Dehydrated vs. Freeze Dried Foods
One question many hikers, even experienced ones, often have is what is the difference between dehydrated and freeze dried food? Or they will use them interchangeably like they are the same thing. Both types involve the removal of moisture to preserve and prevent the growth of bacteria and mold. Both types are also widely used by hikers so let’s take a quick look at what each process involves.
The Dehydration Process
In the dehydration process, the water content of the food is removed by evaporation (electric food
dryer, air drying, sun drying, or smoking). Many of these foods can be bought on the shelf of your local grocery store. Many instant foods such as instant mashed potatoes, stuffing, rice, and soups are simply dehydrated and make for a quick meal. Some backpackers prefer to do their own dehydrating at home and do so with an electric dehydrator. These machines circulate hot, dry air across the food to dry it out without cooking it. If you are looking to get your own dehydrator, I recommend the Excalibur EXC10EL, which is completely stainless steel, has 16 sq. ft. of drying space, is NSF approved and made in the USA. Some of the most common foods backpackers dehydrate are meat (jerky), fruits, veggies, and sauces.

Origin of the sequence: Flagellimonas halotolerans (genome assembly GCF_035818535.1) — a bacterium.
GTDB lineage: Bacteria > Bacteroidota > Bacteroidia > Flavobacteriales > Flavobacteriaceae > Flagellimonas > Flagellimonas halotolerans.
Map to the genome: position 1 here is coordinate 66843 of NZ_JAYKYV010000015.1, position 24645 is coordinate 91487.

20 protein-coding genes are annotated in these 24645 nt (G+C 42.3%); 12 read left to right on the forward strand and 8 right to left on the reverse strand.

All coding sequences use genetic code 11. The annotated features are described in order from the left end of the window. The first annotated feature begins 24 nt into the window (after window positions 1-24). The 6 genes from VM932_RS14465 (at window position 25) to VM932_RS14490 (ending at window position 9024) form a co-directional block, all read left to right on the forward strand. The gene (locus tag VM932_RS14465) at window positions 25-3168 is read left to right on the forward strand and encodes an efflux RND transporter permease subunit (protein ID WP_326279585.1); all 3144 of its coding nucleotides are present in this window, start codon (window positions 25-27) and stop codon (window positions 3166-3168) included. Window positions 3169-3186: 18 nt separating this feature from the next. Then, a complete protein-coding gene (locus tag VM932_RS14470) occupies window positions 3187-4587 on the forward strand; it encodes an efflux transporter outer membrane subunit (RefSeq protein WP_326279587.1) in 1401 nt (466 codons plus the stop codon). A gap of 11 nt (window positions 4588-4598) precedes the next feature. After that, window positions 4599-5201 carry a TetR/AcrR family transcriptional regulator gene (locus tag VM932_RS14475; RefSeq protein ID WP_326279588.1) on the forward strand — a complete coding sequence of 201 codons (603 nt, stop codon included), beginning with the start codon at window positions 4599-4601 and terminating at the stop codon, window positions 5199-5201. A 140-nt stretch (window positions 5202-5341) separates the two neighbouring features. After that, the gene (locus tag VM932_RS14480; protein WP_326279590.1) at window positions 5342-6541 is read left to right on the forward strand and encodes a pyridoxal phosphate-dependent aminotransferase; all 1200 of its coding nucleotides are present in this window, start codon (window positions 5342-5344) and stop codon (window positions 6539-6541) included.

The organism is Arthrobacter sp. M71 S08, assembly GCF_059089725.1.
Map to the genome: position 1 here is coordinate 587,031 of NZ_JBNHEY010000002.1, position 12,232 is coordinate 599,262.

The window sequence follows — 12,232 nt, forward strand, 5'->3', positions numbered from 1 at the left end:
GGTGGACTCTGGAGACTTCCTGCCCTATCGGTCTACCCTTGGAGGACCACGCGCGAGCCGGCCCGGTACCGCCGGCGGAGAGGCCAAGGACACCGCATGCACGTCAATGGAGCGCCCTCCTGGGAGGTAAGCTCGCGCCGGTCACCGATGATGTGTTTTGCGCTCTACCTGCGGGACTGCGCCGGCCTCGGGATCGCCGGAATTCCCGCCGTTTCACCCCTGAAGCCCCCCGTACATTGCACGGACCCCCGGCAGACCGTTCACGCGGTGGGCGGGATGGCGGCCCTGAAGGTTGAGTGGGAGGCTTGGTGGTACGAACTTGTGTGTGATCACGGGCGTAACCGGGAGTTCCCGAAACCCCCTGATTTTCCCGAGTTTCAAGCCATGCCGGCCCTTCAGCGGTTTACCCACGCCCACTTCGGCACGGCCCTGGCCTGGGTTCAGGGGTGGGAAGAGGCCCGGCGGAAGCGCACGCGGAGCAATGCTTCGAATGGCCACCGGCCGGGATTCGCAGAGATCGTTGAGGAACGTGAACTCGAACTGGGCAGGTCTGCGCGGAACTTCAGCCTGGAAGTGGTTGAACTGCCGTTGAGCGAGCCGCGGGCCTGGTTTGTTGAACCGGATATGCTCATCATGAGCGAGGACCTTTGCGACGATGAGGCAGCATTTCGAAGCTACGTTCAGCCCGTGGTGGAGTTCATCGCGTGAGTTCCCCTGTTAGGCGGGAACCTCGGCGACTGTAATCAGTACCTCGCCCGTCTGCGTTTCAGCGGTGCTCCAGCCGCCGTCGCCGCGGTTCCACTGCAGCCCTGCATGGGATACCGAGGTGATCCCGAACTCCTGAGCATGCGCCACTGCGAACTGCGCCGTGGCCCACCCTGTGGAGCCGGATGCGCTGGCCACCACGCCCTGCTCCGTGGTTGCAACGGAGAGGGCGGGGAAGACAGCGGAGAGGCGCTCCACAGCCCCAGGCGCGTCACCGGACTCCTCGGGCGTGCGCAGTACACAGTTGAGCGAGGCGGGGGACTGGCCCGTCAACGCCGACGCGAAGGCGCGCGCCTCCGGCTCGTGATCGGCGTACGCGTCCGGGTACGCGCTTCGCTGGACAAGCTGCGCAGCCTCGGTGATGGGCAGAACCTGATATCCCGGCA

The Freeze Drying Process
Freeze drying is an industrial type of dehydrating in which the food is flash frozen. The frozen food is then put in a reduced pressure system where the water (now ice) in the food evaporates directly from a solid to a gaseous state. Freeze dried food offers the same nutritional value as fresh food. The flavors, smells, and textures of the food are also maintained quite well and freeze dried food will last for up to 30 years! It tends to be a little more expensive but if cost is not an issue or you’re just going on a short trip, I recommend freeze dried meals. If you are concerned about getting enough greens while hitting up the trails, consider taking Field of Greens by Vibrant Health which is this awesome mix that is 100% organic greens and freeze dried grasses.
Dehydrated vs Freeze Dried Food
Dehydrated Freeze Dried
Loss in nutritional value Retains most of nutritional value
About 90% of water content removed About 99% of water content removed
15-20 year shelf life 25-30 year shelf life
Less expensive More expensive
Requires longer cooking in hot water Reconstitutes quickly in hot or cold water
Hands down, freeze dried food is the better option, but your selection will probably come down to how much money you are willing to spend and which taste you prefer.
So, what type of food do you prefer while backpacking?